No, it’s not what we’re getting, but I hold out hope that what we’re getting may be a lot closer to the original than most people think.
That would be nice. I think the only way that it might be possible, though, is if there's more than one version of the ship in the film.
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Old August 26 2008, 04:18 PM   #195
Cary L. Brown
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Re: Visual Proof a Resdesign is a good thing

Starship Polaris wrote: View Post
Vektor wrote: View Post
Starship Polaris wrote: View Post
I like it a lot, but of course it's not what we're getting.
No, it’s not what we’re getting, but I hold out hope that what we’re getting may be a lot closer to the original than most people think.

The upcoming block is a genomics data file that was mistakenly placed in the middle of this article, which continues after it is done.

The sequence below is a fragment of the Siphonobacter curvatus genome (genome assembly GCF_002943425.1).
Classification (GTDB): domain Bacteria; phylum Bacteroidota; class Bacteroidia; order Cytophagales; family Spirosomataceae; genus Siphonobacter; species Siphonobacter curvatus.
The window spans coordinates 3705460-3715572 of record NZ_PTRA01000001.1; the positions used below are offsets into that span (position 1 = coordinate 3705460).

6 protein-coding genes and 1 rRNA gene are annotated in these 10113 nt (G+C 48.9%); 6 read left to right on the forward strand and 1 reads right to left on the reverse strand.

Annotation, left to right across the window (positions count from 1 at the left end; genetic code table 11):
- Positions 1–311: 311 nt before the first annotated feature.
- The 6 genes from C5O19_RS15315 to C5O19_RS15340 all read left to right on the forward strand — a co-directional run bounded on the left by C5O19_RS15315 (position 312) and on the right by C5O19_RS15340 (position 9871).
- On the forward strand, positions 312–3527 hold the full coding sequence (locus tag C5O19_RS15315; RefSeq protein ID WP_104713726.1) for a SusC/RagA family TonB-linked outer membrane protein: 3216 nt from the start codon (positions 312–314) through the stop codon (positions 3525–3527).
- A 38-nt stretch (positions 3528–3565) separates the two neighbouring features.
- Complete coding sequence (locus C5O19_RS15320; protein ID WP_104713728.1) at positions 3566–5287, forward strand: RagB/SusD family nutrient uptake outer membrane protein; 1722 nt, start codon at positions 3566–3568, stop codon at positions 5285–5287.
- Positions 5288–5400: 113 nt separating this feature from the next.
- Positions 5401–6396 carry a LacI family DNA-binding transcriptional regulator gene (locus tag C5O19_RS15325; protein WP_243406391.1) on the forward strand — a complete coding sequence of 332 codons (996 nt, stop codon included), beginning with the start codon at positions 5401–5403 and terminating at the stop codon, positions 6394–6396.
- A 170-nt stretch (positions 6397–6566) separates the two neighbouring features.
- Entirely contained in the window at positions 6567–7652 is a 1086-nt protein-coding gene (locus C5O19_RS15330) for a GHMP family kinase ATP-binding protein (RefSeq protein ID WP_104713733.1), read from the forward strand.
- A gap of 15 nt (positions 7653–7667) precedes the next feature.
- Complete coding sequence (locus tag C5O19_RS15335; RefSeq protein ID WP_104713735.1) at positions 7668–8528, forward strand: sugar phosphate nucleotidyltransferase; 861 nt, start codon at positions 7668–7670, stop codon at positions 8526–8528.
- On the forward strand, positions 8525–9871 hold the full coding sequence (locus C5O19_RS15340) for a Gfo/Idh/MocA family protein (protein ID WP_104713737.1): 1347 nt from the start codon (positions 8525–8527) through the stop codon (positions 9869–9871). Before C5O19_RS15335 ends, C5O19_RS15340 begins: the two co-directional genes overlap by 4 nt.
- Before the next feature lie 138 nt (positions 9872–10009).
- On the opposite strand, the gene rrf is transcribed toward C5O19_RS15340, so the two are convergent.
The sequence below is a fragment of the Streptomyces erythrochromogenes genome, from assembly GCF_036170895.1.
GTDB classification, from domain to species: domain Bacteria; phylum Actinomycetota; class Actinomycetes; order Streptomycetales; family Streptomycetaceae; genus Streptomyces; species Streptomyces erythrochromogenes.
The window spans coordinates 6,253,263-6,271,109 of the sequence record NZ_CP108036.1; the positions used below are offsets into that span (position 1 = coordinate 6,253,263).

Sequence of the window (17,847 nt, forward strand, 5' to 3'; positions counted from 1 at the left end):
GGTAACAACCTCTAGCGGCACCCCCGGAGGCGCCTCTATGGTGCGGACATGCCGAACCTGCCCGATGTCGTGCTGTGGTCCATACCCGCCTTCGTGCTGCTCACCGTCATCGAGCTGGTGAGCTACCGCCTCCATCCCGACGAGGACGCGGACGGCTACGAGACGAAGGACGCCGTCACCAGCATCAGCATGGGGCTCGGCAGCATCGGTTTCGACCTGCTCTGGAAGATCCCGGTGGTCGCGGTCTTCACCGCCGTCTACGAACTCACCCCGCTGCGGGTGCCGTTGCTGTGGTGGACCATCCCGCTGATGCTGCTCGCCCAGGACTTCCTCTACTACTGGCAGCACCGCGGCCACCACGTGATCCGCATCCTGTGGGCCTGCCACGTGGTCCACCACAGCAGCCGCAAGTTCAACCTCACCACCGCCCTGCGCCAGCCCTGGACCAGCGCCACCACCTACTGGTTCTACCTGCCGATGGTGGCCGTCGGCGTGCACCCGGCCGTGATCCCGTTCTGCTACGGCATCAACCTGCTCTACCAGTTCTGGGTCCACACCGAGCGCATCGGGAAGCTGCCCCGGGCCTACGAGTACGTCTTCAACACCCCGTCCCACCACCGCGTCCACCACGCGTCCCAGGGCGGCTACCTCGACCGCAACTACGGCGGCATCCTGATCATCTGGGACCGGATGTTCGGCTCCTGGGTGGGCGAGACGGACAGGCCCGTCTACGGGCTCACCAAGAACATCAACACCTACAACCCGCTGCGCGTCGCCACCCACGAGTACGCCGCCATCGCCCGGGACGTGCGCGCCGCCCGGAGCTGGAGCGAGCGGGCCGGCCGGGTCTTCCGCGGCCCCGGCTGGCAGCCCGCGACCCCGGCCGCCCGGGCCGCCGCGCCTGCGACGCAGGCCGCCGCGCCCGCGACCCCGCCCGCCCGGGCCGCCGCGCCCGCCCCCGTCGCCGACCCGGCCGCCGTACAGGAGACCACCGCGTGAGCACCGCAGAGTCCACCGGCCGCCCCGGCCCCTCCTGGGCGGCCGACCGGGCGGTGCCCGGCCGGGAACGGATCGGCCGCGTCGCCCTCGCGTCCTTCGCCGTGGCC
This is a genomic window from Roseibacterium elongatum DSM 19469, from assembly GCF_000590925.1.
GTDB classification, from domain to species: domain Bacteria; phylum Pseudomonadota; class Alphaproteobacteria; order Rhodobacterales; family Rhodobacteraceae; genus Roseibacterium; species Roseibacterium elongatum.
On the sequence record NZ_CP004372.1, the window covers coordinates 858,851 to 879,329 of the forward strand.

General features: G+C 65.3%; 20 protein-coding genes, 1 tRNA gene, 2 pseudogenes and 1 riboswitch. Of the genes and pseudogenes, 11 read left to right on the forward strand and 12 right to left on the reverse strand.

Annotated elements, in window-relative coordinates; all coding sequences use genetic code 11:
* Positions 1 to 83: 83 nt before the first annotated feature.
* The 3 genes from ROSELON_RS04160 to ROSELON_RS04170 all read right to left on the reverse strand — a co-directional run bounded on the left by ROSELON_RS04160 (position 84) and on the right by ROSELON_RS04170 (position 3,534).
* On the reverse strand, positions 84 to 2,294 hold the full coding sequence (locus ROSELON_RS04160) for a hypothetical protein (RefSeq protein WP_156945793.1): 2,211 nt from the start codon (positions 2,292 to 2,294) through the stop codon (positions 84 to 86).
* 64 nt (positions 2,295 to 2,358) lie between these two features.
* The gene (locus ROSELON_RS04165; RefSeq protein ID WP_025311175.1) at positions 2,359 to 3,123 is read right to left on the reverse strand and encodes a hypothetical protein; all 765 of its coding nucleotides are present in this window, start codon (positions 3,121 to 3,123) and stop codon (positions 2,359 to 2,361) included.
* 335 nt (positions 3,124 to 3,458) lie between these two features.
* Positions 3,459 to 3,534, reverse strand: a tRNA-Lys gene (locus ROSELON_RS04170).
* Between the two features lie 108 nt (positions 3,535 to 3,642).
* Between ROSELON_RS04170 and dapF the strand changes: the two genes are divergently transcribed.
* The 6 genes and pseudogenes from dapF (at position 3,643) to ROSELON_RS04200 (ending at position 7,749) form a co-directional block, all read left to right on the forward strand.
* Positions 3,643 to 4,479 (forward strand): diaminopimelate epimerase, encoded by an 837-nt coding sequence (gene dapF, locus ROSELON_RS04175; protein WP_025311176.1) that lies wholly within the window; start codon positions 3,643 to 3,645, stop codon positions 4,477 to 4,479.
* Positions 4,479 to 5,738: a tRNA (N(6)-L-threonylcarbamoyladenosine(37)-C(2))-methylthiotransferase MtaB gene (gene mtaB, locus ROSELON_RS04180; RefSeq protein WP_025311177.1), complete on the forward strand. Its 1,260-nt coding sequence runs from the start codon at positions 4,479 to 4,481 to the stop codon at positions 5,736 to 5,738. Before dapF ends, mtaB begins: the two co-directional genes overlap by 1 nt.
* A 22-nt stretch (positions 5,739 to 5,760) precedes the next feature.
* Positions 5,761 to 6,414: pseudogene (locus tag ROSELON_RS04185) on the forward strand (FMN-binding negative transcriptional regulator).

That would be nice. I think the only way that it might be possible, though, is if there's more than one version of the ship in the film.
Well, we DO know that the film will, at the very least, be set in multiple timeframes. And if it really is about "altering the timeline" (blech, IMHO), well... we could have dramatically different versions of "the" Enterprise in the same movie.

It's not unreasonable to assume that the ship we saw in the trailer might be the ship as it's intended to be seen in the film... but it's also not unreasonable to assume that it might have been put together specifically for the trailer.

Do we know, for a fact, that the same people doing the FX for the movie did the trailer? Or could this trailer have been "subcontracted?" Happens all the time in other fields... and we see plenty of FX houses doing work even on a single film. So is it possible that what we saw there is "studio A's" take on a sequence which will never even appear on-film, while "studio B" is doing the stuff which we'll see on-screen?